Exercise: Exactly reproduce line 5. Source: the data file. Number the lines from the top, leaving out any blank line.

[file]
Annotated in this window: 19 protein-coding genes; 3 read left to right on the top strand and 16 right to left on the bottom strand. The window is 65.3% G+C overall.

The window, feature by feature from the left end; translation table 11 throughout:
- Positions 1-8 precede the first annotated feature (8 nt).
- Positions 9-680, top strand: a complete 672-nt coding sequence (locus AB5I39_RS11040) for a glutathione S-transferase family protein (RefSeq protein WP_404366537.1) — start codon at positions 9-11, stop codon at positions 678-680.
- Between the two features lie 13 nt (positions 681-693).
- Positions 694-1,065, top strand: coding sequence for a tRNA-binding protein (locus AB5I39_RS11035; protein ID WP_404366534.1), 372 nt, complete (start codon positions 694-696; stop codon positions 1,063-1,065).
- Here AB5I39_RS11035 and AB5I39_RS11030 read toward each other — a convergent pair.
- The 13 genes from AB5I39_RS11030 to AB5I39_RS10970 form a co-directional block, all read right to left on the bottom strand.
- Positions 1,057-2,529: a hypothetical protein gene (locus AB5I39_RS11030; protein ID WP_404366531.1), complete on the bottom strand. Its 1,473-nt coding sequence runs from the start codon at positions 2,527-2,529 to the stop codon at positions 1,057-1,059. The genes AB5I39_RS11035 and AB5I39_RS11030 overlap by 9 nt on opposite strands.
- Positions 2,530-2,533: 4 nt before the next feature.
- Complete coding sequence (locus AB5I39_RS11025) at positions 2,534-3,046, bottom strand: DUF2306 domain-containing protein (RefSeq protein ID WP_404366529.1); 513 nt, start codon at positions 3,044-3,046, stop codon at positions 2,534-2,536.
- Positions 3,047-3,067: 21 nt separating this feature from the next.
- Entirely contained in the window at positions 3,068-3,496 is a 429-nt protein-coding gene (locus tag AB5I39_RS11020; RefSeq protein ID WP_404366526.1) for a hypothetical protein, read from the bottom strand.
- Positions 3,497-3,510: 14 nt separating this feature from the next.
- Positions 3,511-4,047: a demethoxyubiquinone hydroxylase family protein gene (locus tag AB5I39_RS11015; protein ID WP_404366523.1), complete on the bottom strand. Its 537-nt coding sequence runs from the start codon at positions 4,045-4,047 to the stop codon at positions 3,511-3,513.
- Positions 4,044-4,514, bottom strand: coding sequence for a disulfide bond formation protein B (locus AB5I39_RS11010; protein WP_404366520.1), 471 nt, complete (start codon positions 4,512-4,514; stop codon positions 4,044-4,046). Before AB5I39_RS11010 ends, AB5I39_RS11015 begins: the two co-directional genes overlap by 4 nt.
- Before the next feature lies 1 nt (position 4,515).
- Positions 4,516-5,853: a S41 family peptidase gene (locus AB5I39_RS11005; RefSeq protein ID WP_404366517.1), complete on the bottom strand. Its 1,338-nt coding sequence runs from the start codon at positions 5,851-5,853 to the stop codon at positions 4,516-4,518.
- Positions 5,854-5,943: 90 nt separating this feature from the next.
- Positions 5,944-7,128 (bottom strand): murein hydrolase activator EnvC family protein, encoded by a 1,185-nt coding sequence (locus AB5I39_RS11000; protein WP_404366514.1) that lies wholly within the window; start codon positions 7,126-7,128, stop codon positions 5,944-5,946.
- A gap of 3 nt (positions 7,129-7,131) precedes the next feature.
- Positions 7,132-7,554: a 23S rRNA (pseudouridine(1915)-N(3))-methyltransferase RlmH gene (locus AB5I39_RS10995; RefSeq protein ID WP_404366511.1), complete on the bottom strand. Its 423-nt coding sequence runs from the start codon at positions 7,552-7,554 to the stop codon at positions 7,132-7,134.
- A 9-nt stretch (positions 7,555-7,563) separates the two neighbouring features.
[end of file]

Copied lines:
- Between the two features lie 13 nt (positions 681-693).